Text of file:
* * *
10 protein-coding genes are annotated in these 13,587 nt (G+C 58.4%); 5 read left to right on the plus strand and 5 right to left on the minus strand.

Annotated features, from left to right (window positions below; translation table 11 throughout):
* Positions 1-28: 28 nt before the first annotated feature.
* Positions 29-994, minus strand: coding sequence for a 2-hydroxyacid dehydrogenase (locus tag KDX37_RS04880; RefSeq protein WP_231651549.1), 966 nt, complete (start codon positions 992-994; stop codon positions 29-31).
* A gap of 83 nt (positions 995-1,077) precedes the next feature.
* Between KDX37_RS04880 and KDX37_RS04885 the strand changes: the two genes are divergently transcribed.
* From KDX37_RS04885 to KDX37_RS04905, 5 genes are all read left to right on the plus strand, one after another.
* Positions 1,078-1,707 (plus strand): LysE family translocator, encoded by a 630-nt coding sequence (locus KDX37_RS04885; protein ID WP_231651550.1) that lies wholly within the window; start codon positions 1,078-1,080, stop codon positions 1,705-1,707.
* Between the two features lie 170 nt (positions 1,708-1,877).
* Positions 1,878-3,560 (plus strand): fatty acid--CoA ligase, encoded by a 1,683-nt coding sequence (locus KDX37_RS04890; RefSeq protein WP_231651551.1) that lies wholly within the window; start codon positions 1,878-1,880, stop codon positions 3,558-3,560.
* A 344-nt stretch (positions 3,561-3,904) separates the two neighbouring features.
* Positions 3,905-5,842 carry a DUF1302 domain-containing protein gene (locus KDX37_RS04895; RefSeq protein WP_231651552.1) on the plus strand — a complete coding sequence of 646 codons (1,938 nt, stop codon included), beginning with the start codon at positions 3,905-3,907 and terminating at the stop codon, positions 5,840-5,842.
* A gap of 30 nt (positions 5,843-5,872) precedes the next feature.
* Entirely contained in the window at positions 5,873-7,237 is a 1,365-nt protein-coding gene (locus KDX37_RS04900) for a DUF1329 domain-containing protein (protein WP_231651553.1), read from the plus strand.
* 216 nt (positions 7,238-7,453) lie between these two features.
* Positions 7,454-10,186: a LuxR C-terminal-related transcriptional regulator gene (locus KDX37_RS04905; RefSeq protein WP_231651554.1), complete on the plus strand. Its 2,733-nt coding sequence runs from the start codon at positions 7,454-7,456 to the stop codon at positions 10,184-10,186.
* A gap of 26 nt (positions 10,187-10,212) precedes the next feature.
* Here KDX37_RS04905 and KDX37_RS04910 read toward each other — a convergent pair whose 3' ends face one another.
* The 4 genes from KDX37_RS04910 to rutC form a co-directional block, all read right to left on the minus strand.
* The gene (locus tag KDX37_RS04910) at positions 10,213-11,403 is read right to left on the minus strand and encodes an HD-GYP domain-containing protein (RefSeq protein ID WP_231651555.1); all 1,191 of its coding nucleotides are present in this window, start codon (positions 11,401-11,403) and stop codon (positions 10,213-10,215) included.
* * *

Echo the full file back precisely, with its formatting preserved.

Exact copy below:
10 protein-coding genes are annotated in these 13,587 nt (G+C 58.4%); 5 read left to right on the plus strand and 5 right to left on the minus strand.

Annotated features, from left to right (window positions below; translation table 11 throughout):
* Positions 1-28: 28 nt before the first annotated feature.
* Positions 29-994, minus strand: coding sequence for a 2-hydroxyacid dehydrogenase (locus tag KDX37_RS04880; RefSeq protein WP_231651549.1), 966 nt, complete (start codon positions 992-994; stop codon positions 29-31).
* A gap of 83 nt (positions 995-1,077) precedes the next feature.
* Between KDX37_RS04880 and KDX37_RS04885 the strand changes: the two genes are divergently transcribed.
* From KDX37_RS04885 to KDX37_RS04905, 5 genes are all read left to right on the plus strand, one after another.
* Positions 1,078-1,707 (plus strand): LysE family translocator, encoded by a 630-nt coding sequence (locus KDX37_RS04885; protein ID WP_231651550.1) that lies wholly within the window; start codon positions 1,078-1,080, stop codon positions 1,705-1,707.
* Between the two features lie 170 nt (positions 1,708-1,877).
* Positions 1,878-3,560 (plus strand): fatty acid--CoA ligase, encoded by a 1,683-nt coding sequence (locus KDX37_RS04890; RefSeq protein WP_231651551.1) that lies wholly within the window; start codon positions 1,878-1,880, stop codon positions 3,558-3,560.
* A 344-nt stretch (positions 3,561-3,904) separates the two neighbouring features.
* Positions 3,905-5,842 carry a DUF1302 domain-containing protein gene (locus KDX37_RS04895; RefSeq protein WP_231651552.1) on the plus strand — a complete coding sequence of 646 codons (1,938 nt, stop codon included), beginning with the start codon at positions 3,905-3,907 and terminating at the stop codon, positions 5,840-5,842.
* A gap of 30 nt (positions 5,843-5,872) precedes the next feature.
* Entirely contained in the window at positions 5,873-7,237 is a 1,365-nt protein-coding gene (locus KDX37_RS04900) for a DUF1329 domain-containing protein (protein WP_231651553.1), read from the plus strand.
* 216 nt (positions 7,238-7,453) lie between these two features.
* Positions 7,454-10,186: a LuxR C-terminal-related transcriptional regulator gene (locus KDX37_RS04905; RefSeq protein WP_231651554.1), complete on the plus strand. Its 2,733-nt coding sequence runs from the start codon at positions 7,454-7,456 to the stop codon at positions 10,184-10,186.
* A gap of 26 nt (positions 10,187-10,212) precedes the next feature.
* Here KDX37_RS04905 and KDX37_RS04910 read toward each other — a convergent pair whose 3' ends face one another.
* The 4 genes from KDX37_RS04910 to rutC form a co-directional block, all read right to left on the minus strand.
* The gene (locus tag KDX37_RS04910) at positions 10,213-11,403 is read right to left on the minus strand and encodes an HD-GYP domain-containing protein (RefSeq protein ID WP_231651555.1); all 1,191 of its coding nucleotides are present in this window, start codon (positions 11,401-11,403) and stop codon (positions 10,213-10,215) included.